Networking and Virtualization Technologies
The Networking and Virtualization Technologies group is focused on two major areas— network virtualization and server virtualization.
The Network Virtualization team specializes in software define networks and data center networking. This team innovates, architects, and builds network virtualization solutions for large-scale highly virtualized multi-tenant environments. The Virtual Application Network (VAN), for example, contributed to the 2009 EU project RESERVOIR.
Lately, another network virtualization emerging solution known as DOVE (Distributed Overlay Virtual Ethernet) is expanding to become the major strategic SDN product offering by IBM Systems Networking. The team is currently engaged in number of activities: to advance the DOVE technology, doing further research in the area of software defined networking (SDN), and integrating into the cloud management stack (OpenStack). In addition, the team is actively engaged in partnerships and PoC initiatives, aiming to establish and complement the technology and to contribute to a complete orchestrated IT solution for data centers and clouds.
The Server Virtualization team specializes in operating system and hypervisor research and development, with a strong focus on I/O technologies. The team is currently engaged in a number of projects in areas such as I/O performance for virtual machines and nested virtualization in the Linux Kernel-based Virtual Machine (KVM) hypervisor. KVM hypervisor has gained a lot of attention in recent years and is an attractive open source hypervisor that is included in all Linux distributions. The team is also engaged in hypervisor research and development, with KVM as our platform of choice.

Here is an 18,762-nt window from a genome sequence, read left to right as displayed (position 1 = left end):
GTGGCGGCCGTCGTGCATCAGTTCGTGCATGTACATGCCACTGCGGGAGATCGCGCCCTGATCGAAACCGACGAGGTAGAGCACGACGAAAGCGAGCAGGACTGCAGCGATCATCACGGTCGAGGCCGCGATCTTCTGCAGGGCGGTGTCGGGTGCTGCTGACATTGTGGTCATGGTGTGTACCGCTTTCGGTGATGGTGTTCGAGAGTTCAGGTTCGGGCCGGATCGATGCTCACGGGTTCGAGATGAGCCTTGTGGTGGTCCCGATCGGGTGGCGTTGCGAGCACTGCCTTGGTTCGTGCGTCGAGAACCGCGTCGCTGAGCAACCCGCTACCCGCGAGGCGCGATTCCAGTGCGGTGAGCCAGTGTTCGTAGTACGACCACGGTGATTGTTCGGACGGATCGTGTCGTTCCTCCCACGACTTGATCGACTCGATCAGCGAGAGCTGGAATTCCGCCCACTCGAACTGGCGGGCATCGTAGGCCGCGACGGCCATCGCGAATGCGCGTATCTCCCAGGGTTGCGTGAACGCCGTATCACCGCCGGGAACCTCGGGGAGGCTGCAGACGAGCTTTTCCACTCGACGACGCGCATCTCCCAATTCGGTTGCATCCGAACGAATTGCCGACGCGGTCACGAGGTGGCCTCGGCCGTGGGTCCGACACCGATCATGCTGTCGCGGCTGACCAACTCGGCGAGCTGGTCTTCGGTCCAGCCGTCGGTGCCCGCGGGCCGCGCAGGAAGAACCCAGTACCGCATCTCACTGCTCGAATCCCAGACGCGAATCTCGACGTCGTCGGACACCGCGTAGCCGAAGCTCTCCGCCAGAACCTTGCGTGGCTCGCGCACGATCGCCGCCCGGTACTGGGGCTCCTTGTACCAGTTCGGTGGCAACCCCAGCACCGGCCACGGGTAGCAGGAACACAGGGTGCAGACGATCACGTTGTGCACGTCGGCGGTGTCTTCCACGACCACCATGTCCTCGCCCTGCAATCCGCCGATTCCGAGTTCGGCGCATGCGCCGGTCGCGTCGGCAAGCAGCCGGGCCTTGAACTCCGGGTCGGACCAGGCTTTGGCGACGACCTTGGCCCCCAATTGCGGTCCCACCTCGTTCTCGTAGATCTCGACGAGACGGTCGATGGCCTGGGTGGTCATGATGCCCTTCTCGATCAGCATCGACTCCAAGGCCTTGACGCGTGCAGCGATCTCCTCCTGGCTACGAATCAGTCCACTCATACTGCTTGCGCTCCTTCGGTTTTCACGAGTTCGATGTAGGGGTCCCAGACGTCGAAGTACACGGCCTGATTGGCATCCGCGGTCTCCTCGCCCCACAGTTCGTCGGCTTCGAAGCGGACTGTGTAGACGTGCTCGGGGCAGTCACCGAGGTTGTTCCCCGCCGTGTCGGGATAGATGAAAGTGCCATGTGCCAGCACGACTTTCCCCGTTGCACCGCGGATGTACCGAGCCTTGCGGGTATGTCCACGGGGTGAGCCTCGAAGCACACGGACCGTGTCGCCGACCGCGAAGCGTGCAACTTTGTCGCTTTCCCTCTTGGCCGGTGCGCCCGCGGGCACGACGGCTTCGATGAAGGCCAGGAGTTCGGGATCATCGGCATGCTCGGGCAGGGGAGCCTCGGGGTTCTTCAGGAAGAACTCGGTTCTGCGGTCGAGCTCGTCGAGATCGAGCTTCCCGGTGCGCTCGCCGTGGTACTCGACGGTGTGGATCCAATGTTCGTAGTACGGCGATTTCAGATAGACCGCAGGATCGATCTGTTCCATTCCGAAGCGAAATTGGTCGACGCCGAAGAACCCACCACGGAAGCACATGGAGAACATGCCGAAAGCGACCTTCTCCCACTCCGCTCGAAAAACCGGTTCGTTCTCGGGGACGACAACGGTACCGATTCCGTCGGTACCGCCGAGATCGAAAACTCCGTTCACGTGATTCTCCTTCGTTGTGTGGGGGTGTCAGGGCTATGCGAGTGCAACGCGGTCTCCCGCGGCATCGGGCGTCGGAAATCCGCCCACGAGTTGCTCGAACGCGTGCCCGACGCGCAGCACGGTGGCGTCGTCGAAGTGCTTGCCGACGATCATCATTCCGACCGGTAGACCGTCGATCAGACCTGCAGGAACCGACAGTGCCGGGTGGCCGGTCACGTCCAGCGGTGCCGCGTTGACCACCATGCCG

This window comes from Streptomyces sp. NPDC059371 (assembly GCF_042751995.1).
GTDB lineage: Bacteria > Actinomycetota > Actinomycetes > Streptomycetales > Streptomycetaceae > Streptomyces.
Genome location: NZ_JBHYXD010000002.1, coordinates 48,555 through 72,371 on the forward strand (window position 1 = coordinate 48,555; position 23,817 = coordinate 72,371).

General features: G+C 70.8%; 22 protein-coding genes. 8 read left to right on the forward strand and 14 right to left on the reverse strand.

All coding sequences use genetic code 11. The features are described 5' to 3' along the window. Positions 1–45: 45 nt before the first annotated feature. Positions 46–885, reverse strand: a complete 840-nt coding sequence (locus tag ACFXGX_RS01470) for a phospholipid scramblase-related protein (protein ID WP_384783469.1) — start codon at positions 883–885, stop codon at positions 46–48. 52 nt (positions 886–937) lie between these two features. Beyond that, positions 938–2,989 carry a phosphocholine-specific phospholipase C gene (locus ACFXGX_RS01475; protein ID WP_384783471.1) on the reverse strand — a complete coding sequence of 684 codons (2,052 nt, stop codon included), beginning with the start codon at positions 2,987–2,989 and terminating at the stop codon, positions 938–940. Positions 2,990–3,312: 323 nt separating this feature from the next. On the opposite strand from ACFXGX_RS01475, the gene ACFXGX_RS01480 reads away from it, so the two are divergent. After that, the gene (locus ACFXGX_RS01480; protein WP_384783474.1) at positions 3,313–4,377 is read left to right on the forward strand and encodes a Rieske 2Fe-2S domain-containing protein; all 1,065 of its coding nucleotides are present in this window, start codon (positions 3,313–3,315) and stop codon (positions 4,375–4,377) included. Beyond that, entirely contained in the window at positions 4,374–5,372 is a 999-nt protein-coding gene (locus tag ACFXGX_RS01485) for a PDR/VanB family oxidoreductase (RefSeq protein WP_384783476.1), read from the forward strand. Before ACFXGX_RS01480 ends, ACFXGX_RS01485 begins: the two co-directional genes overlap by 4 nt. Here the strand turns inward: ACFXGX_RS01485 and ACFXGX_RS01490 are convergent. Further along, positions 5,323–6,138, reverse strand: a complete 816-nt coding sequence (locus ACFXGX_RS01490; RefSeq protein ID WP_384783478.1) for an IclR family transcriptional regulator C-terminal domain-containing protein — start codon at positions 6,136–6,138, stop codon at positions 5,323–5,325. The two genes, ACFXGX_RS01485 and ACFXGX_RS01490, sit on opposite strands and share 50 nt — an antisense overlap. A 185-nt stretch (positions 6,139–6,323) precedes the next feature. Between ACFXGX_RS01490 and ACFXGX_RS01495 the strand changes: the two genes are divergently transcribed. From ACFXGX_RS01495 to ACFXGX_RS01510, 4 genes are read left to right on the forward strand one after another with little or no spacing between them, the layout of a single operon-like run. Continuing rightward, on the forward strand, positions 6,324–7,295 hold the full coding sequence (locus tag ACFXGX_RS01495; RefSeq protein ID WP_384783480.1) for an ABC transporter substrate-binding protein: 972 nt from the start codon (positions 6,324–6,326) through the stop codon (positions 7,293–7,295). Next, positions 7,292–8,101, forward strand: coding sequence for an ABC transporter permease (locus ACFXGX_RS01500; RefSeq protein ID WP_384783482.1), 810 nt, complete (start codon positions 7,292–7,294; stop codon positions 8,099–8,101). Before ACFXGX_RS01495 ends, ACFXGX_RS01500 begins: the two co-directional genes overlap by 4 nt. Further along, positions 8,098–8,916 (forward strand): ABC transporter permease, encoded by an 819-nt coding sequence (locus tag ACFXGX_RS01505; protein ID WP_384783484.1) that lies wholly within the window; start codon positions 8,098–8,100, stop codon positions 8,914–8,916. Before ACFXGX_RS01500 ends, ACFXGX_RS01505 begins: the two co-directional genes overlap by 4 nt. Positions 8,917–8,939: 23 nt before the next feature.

One of the focus areas of our Server Virtualization team is efficient I/O virtualization. During 2008, the team worked with the KVM community on direct assignment of PCI devices to virtual machines. We developed ELI (ExitLess interrupts) in collaboration with the Technion – Israel Institute of Technology. ELI is a novel software-only approach for handling interrupts within guest virtual machines directly and securely. Despite the proven performance advantage of device assignment and ELI, in many use cases paravirtual I/O is preferred or even required. Thus, we developed ELVIS (Exitless Virtual I/O System). ELVIS presents an efficient paravirtual I/O model, under which guests and the hypervisor exchange zero-overhead notifications while running on distinct cores.
The Server Virtualization team also focuses on nested virtualization. In classical machine virtualization, a hypervisor runs multiple operating systems simultaneously, each on its own virtual machine. In nested virtualization, a hypervisor can run multiple hypervisors with their associated virtual machines. The IBM Turtles Nested Virtualization project, which is part of the Linux/KVM hypervisor, runs multiple unmodified hypervisors, such as KVM and VMware, with various operating systems, including Linux and Windows.
Yet another focus area of the server virtualization team is the intersection of multi-core architectures and I/O stacks. Data storage technology today faces many challenges, including performance inefficiencies, inadequate dependability and integrity guarantees, limited scalability, loss of confidentiality, poor resource sharing, and increased ownership and management costs.
We participate in the EU project IOLanes, which aims to analyze and address these challenges throughout the I/O path. Our approach breaks down the I/O stack into four important layers: (a) application and middleware, (b) virtual machine, (c) host operating system, and (d) embedded storage controller. The proposed work analyzes and addresses the inefficiencies associated with these layers on multi-core CPUs, by designing an I/O stack that minimizes unnecessary overheads and scales with the number of cores. To solve part of the inefficiencies, we propose SplitX, an alternative virtualization model for multi-core systems. SplitX proposes architectural changes to the x86 architecture to support efficient simultaneous execution of guests and the hypervisor on dedicated CPU cores.
This is an ambitious EU FP7 project, in which we lead a consortium of 13 European companies and universities who collaborate on developing an advanced infrastructure for cloud computing, based on deep integration of virtualization and grid technologies.
This is an FP7 project that pursues advancements in the scalability and performance of I/O subsystems in multicore platforms. In this project, we work on hypervisor design and implementation, focusing on high-performance I/O in virtualized environments.